Fast money can crush NFL dreams
In a confession that must have been chillingly sober and frighteningly candid for both the interviewer and the interviewee, former NFL linebacker Keith McCants suggested in a jailhouse session with Tampa Tribune columnist Joey Johnston last week that: "I wish I never had had money."
There was a time when McCants didn't have any money, save for the advance that former representative Lance Luchnick — who pleaded guilty more than 20 years ago to breaching state rules for premature contact with an underclass player — allegedly fronted him for departing the University of Alabama a year early.
Wracked by dementia, McCants, now 43 and arrested 11 times since 2002, probably and tragically can't remember. But the superb column brought back a flood, and we do mean flood, of memories. It was the early spring of 1990, and McCants, coming off a brilliant career for the Crimson Tide, was all the rage. The Atlanta Falcons, the team I covered at the time, owned the top overall choice in that year's draft, and there were strong rumors that McCants would be the selection.
Practicing the kind of journalistic enterprise that cash-strapped newspapers probably can't afford anymore, or that 140-character bursts have rendered nearly obsolete, the Journal-Constitution dispatched me to Mobile, Ala., McCants' hometown, to do a feature on the player many felt would become the Falcons' savior.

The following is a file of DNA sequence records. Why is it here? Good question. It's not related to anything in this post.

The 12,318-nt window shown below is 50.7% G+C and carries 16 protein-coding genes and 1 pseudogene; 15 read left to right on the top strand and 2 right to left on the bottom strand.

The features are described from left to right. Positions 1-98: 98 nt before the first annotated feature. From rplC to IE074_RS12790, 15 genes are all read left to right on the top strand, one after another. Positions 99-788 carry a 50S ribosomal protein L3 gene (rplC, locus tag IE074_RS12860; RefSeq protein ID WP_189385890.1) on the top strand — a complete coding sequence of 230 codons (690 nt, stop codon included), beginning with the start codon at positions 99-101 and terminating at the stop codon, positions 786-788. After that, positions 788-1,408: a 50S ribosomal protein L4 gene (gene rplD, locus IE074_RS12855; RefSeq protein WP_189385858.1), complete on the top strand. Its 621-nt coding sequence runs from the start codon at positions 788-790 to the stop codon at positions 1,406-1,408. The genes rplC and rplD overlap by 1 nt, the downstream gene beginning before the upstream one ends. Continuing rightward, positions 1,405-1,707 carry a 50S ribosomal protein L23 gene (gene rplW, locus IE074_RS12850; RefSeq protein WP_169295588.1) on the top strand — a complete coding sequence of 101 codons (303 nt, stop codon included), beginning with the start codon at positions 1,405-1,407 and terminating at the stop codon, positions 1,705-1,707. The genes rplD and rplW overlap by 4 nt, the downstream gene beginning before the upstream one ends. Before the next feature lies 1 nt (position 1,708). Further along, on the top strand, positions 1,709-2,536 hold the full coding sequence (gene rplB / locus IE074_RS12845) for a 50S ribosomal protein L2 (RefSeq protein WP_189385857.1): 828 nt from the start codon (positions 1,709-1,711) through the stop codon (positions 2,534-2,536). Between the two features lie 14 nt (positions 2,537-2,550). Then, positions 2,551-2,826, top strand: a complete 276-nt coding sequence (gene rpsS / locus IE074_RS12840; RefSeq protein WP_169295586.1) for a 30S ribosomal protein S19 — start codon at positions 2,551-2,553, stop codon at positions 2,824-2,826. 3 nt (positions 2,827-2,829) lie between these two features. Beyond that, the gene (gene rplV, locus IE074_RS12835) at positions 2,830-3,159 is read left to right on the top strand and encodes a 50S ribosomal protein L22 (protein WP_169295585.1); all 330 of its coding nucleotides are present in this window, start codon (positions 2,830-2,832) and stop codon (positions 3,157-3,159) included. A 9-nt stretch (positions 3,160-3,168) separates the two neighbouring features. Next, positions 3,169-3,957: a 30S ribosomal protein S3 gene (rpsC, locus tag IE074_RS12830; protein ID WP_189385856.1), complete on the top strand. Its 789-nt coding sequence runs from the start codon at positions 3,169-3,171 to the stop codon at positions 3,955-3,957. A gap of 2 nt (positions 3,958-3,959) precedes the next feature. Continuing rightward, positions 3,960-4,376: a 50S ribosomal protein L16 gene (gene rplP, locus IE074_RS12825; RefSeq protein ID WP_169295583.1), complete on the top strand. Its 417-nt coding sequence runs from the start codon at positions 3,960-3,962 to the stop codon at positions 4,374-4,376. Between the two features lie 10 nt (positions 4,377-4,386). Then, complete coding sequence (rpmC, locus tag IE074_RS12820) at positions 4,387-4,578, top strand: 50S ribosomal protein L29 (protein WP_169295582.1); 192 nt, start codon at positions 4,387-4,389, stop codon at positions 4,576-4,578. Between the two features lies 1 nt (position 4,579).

The one-day trip was memorable for many reasons: The short commuter flight from Atlanta to Mobile occurred in near-hurricane conditions and the white-knuckler prompted me and photographer Renee Hannans to clutch hands in prayer for the entire 45 minutes of the bumpy ordeal. Long before the advent of GPS devices, we got lost at least three times on the way to the motel where we were to meet up with McCants. The surface streets to McCants' home were so flooded by the torrents of driving rain that the rental car stalled several times and Hannans was dismayed at the possibility of losing her expensive equipment stowed in the trunk. The trip to McDonald's for lunch featured five Big Macs, three of them for a ravenous McCants. At the end of the day, McCants was so acutely suspicious that we might attempt to track down some friends and acquaintances who could confirm his illicit relationship with Luchnick that he covertly followed our car through the flooded streets and back to the airport.
Maybe most memorable from that visit, though, was the nondescript mobile home in which McCants and his family lived. The basic, cinder-block house was incredibly tiny. The front yard was essentially barren and we had to travel over some wooden planks laid down to traverse the mud. Amenities were sparse, particularly in the kitchen, where we sat at the table and discussed McCants' NFL dreams. To term the house "modest" would have been gross understatement.